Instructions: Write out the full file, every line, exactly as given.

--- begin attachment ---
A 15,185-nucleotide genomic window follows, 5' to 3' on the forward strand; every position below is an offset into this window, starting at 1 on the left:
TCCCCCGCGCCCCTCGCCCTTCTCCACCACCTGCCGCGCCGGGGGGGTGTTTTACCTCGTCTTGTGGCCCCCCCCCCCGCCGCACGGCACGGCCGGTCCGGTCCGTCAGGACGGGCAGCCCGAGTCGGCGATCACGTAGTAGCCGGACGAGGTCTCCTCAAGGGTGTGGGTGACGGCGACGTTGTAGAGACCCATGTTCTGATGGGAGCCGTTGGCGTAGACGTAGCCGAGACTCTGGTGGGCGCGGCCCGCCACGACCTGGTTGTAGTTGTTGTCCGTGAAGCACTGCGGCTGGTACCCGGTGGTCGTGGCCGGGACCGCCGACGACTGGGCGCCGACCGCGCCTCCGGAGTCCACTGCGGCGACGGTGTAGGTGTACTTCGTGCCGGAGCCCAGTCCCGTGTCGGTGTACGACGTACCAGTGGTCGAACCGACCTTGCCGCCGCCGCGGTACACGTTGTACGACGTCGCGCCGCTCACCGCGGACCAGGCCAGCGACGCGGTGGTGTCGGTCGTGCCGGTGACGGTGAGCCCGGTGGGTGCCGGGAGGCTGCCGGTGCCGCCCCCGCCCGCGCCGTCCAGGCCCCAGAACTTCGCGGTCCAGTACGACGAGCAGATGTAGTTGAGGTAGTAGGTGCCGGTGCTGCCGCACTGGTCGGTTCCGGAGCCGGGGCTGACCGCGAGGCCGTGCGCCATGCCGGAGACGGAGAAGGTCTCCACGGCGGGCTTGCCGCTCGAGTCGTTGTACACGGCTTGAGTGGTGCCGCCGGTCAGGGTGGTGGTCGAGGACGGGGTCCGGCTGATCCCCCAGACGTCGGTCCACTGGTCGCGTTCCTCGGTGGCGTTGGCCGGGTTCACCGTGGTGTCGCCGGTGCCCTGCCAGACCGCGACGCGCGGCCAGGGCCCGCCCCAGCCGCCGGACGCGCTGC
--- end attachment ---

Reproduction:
A 15,185-nucleotide genomic window follows, 5' to 3' on the forward strand; every position below is an offset into this window, starting at 1 on the left:
TCCCCCGCGCCCCTCGCCCTTCTCCACCACCTGCCGCGCCGGGGGGGTGTTTTACCTCGTCTTGTGGCCCCCCCCCCCGCCGCACGGCACGGCCGGTCCGGTCCGTCAGGACGGGCAGCCCGAGTCGGCGATCACGTAGTAGCCGGACGAGGTCTCCTCAAGGGTGTGGGTGACGGCGACGTTGTAGAGACCCATGTTCTGATGGGAGCCGTTGGCGTAGACGTAGCCGAGACTCTGGTGGGCGCGGCCCGCCACGACCTGGTTGTAGTTGTTGTCCGTGAAGCACTGCGGCTGGTACCCGGTGGTCGTGGCCGGGACCGCCGACGACTGGGCGCCGACCGCGCCTCCGGAGTCCACTGCGGCGACGGTGTAGGTGTACTTCGTGCCGGAGCCCAGTCCCGTGTCGGTGTACGACGTACCAGTGGTCGAACCGACCTTGCCGCCGCCGCGGTACACGTTGTACGACGTCGCGCCGCTCACCGCGGACCAGGCCAGCGACGCGGTGGTGTCGGTCGTGCCGGTGACGGTGAGCCCGGTGGGTGCCGGGAGGCTGCCGGTGCCGCCCCCGCCCGCGCCGTCCAGGCCCCAGAACTTCGCGGTCCAGTACGACGAGCAGATGTAGTTGAGGTAGTAGGTGCCGGTGCTGCCGCACTGGTCGGTTCCGGAGCCGGGGCTGACCGCGAGGCCGTGCGCCATGCCGGAGACGGAGAAGGTCTCCACGGCGGGCTTGCCGCTCGAGTCGTTGTACACGGCTTGAGTGGTGCCGCCGGTCAGGGTGGTGGTCGAGGACGGGGTCCGGCTGATCCCCCAGACGTCGGTCCACTGGTCGCGTTCCTCGGTGGCGTTGGCCGGGTTCACCGTGGTGTCGCCGGTGCCCTGCCAGACCGCGACGCGCGGCCAGGGCCCGCCCCAGCCGCCGGACGCGCTGC